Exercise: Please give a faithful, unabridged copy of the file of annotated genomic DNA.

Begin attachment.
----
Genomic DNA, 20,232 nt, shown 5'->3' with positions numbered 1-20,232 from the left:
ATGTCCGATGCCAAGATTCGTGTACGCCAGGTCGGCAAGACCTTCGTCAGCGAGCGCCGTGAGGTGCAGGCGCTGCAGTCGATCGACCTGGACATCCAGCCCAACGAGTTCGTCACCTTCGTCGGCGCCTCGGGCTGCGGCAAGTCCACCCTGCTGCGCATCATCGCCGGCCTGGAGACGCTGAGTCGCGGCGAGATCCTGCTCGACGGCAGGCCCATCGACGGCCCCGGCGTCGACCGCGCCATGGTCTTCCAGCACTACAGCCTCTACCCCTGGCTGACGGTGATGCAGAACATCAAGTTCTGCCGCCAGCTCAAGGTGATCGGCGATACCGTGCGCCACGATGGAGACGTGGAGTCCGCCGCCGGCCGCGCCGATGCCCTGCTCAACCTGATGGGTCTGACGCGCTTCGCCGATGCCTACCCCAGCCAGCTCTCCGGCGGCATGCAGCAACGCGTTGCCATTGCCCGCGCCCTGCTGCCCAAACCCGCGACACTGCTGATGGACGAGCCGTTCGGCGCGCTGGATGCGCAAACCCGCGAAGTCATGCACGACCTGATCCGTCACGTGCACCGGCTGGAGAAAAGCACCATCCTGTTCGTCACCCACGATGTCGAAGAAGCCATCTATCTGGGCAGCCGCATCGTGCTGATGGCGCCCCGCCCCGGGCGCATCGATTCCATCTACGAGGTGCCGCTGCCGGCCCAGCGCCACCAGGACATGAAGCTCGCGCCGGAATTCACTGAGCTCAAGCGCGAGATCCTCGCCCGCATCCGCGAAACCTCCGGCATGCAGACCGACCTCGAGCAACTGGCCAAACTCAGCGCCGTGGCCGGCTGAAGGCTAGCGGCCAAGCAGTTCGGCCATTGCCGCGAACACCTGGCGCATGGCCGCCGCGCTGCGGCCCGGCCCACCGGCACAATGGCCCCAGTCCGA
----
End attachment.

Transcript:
Genomic DNA, 20,232 nt, shown 5'->3' with positions numbered 1-20,232 from the left:
ATGTCCGATGCCAAGATTCGTGTACGCCAGGTCGGCAAGACCTTCGTCAGCGAGCGCCGTGAGGTGCAGGCGCTGCAGTCGATCGACCTGGACATCCAGCCCAACGAGTTCGTCACCTTCGTCGGCGCCTCGGGCTGCGGCAAGTCCACCCTGCTGCGCATCATCGCCGGCCTGGAGACGCTGAGTCGCGGCGAGATCCTGCTCGACGGCAGGCCCATCGACGGCCCCGGCGTCGACCGCGCCATGGTCTTCCAGCACTACAGCCTCTACCCCTGGCTGACGGTGATGCAGAACATCAAGTTCTGCCGCCAGCTCAAGGTGATCGGCGATACCGTGCGCCACGATGGAGACGTGGAGTCCGCCGCCGGCCGCGCCGATGCCCTGCTCAACCTGATGGGTCTGACGCGCTTCGCCGATGCCTACCCCAGCCAGCTCTCCGGCGGCATGCAGCAACGCGTTGCCATTGCCCGCGCCCTGCTGCCCAAACCCGCGACACTGCTGATGGACGAGCCGTTCGGCGCGCTGGATGCGCAAACCCGCGAAGTCATGCACGACCTGATCCGTCACGTGCACCGGCTGGAGAAAAGCACCATCCTGTTCGTCACCCACGATGTCGAAGAAGCCATCTATCTGGGCAGCCGCATCGTGCTGATGGCGCCCCGCCCCGGGCGCATCGATTCCATCTACGAGGTGCCGCTGCCGGCCCAGCGCCACCAGGACATGAAGCTCGCGCCGGAATTCACTGAGCTCAAGCGCGAGATCCTCGCCCGCATCCGCGAAACCTCCGGCATGCAGACCGACCTCGAGCAACTGGCCAAACTCAGCGCCGTGGCCGGCTGAAGGCTAGCGGCCAAGCAGTTCGGCCATTGCCGCGAACACCTGGCGCATGGCCGCCGCGCTGCGGCCCGGCCCACCGGCACAATGGCCCCAGTCCGA